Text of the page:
Almost exactly a year ago, during our first `summer of Zika', word emerged from Utah of a unique infection of a caregiver of a Zika patient - a family member - who had no known risk factors; no travel to Zika endemic areas, no sexual contact with an infected person, and living in an area without a known competant mosquito vector.
First, on July 18th, we saw a Utah Dept Health Statement On Investigation Of `Unique' Case Of Zika Transmission followed later in the day by a CDC Statement On Utah's Local ZIka Transmission where they disclosed that the deceased imported case had a viral load 100,000 times greater than ever seen before, but were at a loss to explain how the caregiver might have caught the virus.The `index case', an elderly family member with serious comorbidities and recent travel history to a Zika endemic area, died of organ failure on June 25th, while the caregiver (who recovered) developed symptoms on July 1st.
All of this occurred weeks before Miami reported their first locally acquired Zika case, and as you can imagine, having the first locally acquired case in North American coming from Utah made quite a stir.In September, the CDC followed up with an MMWR: Investigation Into the `Unique' Utah Zika Case, that included a lot more about the circumstances surrounding this case, but exactly how this caregiver contracted the virus remained unclear.
The CDC did warn : . . . family contacts should be aware that blood and body fluids of severely ill patients might be infectious.Fast forward to today and we have an extremely detailed EID Journal Synopsis of this incident, and while the exact mode of transmission remains a mystery, it concludes that person-to-person transmission was `likely'.
Follow the link to read the entire report, as I've only included a few excerpts.
Volume 23, Number 8—August 2017
Zika Virus Infection in Patient with No Known Risk Factors, Utah, USA, 2016
Elisabeth R. Krow-Lucal, Shannon A. Novosad, Angela C. Dunn, Carolyn R. Brent, Harry M. Savage, Ary Faraji, Dallin Peterson, Andrew Dibbs, Brook Vietor, Kimberly Christensen, Janeen J. Laven, Marvin S. Godsey, Bryan Christensen, Brigette Beyer, Margaret M. Cortese, Nina C. Johnson, Amanda J. Panella, Brad J. Biggerstaff, Michael Rubin, Scott K. Fridkin, J. Erin StaplesComments to Author , and Allyn K. Nakashima
Author affiliations: Centers for Disease Control and Prevention, Atlanta, Georgia, USA (E.R. Krow-Lucal, S.A. Novosad, C.R. Brent, B. Christensen, M.M. Cortese, N.C. Johnson, S.K. Fridkin); Centers for Disease Control and Prevention, Fort Collins, Colorado, USA (E.R. Krow-Lucal, H.M. Savage, J.J. Laven, M.S. Godsey, Jr., A.J. Panella, B.J. Biggerstaff, J.E. Staples); Utah Department of Health, Salt Lake City, Utah, USA (A.C. Dunn, D. Peterson. K. Christensen, A.K. Nakashima); Salt Lake County Health Department, Salt Lake City (C.R. Brent, A. Dibbs); Salt Lake City Mosquito Abatement District, Salt Lake City (A. Faraji); University of Utah, Salt Lake City (B. Vietor, B. Beyer, M. Rubin)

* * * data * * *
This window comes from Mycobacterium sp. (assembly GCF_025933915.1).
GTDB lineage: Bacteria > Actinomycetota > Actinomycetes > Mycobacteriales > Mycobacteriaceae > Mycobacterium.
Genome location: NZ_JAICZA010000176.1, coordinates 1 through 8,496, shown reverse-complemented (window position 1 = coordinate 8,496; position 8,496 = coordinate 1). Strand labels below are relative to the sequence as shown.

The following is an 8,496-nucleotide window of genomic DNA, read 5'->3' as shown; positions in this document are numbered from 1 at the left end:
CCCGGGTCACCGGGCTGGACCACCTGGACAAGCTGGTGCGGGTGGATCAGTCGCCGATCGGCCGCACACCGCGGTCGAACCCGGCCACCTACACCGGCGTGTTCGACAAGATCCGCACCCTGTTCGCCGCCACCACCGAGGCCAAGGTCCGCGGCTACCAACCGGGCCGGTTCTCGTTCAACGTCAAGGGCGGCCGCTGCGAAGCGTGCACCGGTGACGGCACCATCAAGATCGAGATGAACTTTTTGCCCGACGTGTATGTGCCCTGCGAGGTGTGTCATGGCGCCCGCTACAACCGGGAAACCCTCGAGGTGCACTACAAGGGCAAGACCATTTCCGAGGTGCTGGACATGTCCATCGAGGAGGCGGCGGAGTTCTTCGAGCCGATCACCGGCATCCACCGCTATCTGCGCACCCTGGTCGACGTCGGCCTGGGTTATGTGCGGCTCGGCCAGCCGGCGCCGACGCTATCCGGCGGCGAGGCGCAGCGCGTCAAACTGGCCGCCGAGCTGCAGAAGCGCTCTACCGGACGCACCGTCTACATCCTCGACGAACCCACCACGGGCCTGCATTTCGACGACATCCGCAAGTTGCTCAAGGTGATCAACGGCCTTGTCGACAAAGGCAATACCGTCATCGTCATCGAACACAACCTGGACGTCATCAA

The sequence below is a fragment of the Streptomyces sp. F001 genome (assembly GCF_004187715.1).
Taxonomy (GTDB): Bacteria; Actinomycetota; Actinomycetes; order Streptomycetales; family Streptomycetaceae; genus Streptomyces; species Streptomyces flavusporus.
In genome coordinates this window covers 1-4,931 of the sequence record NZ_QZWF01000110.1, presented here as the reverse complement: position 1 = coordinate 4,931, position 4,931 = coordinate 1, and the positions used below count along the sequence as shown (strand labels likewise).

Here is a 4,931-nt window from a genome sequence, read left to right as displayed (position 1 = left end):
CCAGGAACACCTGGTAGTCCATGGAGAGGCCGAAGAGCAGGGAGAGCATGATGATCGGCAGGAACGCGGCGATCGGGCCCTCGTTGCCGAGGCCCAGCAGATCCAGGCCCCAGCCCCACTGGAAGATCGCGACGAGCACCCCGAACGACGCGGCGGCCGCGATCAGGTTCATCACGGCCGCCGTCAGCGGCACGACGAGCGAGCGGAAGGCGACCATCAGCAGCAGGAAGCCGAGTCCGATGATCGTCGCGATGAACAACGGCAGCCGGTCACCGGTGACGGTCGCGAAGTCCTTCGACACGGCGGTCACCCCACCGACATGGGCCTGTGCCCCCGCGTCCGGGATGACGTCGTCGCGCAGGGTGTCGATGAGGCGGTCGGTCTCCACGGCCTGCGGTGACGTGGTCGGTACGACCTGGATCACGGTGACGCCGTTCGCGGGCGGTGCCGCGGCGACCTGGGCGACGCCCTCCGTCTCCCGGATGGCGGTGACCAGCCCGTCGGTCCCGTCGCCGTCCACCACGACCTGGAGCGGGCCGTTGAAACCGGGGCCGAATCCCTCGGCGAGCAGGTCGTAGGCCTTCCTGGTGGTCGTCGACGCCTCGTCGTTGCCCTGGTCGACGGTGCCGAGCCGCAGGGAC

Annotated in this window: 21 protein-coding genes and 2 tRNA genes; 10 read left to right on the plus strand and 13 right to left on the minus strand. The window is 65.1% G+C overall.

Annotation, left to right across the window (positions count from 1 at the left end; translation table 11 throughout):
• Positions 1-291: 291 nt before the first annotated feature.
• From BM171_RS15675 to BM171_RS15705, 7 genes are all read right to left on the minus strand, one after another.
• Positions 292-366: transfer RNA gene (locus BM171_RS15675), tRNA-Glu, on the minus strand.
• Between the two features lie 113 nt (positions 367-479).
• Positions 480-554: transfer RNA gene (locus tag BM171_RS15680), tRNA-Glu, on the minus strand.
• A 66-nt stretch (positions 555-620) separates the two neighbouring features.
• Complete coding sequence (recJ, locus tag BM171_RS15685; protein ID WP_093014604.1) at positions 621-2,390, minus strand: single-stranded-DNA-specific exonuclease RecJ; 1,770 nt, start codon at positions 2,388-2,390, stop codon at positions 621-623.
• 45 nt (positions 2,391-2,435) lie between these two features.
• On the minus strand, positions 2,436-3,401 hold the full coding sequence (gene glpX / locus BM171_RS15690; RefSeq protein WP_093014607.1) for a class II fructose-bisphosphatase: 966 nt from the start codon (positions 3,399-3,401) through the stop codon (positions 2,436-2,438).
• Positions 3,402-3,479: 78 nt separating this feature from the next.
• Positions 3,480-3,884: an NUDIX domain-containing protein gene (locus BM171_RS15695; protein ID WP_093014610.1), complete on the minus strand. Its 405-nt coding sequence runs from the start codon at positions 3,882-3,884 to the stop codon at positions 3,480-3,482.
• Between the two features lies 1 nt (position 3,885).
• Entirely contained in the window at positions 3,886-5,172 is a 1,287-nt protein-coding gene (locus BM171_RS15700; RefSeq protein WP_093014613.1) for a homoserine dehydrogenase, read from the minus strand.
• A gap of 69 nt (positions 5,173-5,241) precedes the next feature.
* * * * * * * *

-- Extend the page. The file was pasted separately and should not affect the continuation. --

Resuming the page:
In 2016, Zika virus disease developed in a man (patient A) who had no known risk factors beyond caring for a relative who died of this disease (index patient). We investigated the source of infection for patient A by surveying other family contacts, healthcare personnel, and community members, and testing samples for Zika virus.
We identified 19 family contacts who had similar exposures to the index patient; 86 healthcare personnel had contact with the index patient, including 57 (66%) who had contact with body fluids. Of 218 community members interviewed, 28 (13%) reported signs/symptoms and 132 (61%) provided a sample. Except for patient A, no other persons tested had laboratory evidence of recent Zika virus infection. Of 5,875 mosquitoes collected, none were known vectors of Zika virus and all were negative for Zika virus.
The mechanism of transmission to patient A remains unknown but was likely person-to-person contact with the index patient.(SNIP)
Currently, Zika virus is known to be transmitted by the bite of an infected mosquito, congenitally from an infected mother to her fetus, sexually, through blood transfusion, and by laboratory exposure (1–6). Healthcare providers and public health officials should be aware that person-to-person transmission beyond sexual transmission might occur, albeit rarely, and should be investigated to determine the potential source of infection by obtaining various body fluids from persons suspected of transmitting the virus to another person through an undetermined route. Additional investigation is needed to determine the infectious risk various body fluids represent for person-to-person transmission and to determine host factors that might increase susceptibility for infection.
Dr. Krow-Lucal is an Epidemic Intelligence Service Officer in the Arboviral Diseases Branch, Division of Vector-Borne Diseases, National Center for Zoonotic and Emerging Infectious Diseases, Centers for Disease Control and Prevention, Fort Collins, CO. Her primary research interests are immunology and infectious diseases.(Continue . . . )